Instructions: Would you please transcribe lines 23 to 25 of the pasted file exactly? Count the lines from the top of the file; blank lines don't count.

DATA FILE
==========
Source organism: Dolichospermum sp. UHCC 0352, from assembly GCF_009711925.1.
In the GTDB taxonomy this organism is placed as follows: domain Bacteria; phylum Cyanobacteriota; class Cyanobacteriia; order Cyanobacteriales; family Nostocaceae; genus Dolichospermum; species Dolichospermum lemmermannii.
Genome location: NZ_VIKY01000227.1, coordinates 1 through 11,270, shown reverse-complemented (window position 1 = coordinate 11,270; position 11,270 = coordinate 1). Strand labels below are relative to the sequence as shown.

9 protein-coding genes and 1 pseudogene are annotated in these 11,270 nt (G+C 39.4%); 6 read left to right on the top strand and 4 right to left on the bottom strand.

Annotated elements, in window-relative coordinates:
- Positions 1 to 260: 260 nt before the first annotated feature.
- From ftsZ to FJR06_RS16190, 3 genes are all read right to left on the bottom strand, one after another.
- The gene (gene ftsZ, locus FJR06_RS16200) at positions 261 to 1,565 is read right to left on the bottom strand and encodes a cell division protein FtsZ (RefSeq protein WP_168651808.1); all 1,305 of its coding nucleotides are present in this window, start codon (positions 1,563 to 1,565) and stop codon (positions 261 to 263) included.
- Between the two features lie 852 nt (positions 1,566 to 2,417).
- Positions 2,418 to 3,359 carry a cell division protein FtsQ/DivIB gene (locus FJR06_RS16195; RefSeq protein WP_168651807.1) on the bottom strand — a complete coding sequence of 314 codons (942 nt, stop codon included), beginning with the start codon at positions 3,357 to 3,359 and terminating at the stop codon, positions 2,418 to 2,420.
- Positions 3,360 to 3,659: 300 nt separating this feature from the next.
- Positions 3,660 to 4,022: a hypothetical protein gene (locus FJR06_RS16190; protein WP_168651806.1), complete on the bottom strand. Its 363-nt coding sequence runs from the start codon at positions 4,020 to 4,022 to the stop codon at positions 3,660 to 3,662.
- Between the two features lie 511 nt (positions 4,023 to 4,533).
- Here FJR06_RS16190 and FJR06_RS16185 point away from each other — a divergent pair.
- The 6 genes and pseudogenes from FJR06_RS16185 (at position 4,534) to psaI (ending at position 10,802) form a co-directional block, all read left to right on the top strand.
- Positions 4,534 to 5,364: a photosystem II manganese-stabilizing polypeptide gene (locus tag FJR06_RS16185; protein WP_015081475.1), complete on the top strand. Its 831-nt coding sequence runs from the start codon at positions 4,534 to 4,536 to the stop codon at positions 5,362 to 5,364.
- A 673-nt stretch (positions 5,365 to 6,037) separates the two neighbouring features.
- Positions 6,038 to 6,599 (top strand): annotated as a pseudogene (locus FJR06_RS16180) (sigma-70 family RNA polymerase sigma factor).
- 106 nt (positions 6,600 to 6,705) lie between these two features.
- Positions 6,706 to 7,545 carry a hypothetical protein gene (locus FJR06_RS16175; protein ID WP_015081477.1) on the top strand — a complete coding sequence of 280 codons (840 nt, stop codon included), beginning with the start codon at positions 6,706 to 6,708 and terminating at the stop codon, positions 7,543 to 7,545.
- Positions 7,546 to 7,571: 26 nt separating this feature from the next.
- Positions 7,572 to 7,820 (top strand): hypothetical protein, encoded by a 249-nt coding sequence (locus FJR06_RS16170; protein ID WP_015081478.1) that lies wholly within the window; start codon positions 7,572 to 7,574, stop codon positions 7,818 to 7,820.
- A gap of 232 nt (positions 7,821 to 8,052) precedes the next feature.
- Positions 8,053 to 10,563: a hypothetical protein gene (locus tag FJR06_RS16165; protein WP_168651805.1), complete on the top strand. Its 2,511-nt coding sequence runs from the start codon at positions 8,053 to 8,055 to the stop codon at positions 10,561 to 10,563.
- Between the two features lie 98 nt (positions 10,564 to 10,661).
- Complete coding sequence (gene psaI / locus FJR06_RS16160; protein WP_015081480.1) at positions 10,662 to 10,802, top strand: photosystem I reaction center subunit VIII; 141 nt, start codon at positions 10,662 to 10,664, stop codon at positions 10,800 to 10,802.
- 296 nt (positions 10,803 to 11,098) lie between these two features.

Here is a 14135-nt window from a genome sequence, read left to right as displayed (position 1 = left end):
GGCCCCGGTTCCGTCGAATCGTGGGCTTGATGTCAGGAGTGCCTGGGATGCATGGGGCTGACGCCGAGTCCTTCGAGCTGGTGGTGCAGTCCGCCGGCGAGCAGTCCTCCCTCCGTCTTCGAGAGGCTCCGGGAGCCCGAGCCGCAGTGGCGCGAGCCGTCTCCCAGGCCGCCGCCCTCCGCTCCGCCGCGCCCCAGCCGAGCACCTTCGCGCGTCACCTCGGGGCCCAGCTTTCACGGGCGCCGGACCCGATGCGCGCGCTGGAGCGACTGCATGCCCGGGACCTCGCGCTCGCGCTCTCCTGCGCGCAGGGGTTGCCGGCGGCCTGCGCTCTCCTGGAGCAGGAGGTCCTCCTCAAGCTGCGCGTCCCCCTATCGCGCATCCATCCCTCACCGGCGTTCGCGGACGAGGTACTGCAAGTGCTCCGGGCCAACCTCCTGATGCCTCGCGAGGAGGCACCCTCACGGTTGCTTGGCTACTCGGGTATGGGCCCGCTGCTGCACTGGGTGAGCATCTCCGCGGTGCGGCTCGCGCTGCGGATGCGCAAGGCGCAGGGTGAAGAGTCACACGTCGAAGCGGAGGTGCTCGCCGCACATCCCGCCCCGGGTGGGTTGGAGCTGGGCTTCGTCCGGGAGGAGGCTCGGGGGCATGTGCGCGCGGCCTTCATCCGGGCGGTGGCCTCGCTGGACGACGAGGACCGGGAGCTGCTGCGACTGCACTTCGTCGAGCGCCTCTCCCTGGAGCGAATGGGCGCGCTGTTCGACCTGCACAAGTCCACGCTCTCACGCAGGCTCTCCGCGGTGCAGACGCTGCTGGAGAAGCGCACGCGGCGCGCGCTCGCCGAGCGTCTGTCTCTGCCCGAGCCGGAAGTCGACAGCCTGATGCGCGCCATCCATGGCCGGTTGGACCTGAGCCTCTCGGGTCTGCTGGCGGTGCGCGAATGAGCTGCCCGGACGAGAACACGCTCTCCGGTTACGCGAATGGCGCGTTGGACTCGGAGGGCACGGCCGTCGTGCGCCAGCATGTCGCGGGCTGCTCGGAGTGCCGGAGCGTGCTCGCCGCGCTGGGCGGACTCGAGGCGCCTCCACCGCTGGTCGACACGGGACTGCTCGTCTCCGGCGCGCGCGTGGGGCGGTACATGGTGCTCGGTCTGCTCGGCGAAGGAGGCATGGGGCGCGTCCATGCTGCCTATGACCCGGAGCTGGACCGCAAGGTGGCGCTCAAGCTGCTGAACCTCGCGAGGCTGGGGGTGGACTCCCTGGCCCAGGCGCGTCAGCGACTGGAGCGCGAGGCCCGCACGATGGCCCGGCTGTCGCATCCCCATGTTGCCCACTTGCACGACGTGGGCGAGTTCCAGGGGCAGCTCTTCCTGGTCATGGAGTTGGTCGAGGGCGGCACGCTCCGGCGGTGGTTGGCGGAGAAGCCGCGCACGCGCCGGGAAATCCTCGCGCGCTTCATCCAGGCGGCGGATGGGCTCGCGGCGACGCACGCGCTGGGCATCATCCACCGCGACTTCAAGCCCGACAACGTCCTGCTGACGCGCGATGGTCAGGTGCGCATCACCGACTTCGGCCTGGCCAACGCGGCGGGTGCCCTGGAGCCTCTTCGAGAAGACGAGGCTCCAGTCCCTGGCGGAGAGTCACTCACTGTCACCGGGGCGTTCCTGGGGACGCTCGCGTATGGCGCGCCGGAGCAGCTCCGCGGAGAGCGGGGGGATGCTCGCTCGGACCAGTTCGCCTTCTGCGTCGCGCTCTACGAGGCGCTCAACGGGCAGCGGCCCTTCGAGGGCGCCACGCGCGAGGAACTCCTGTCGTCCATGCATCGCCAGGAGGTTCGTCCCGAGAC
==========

- A gap of 232 nt (positions 7,821 to 8,052) precedes the next feature.
- Positions 8,053 to 10,563: a hypothetical protein gene (locus tag FJR06_RS16165; protein WP_168651805.1), complete on the top strand. Its 2,511-nt coding sequence runs from the start codon at positions 8,053 to 8,055 to the stop codon at positions 10,561 to 10,563.
- Between the two features lie 98 nt (positions 10,564 to 10,661).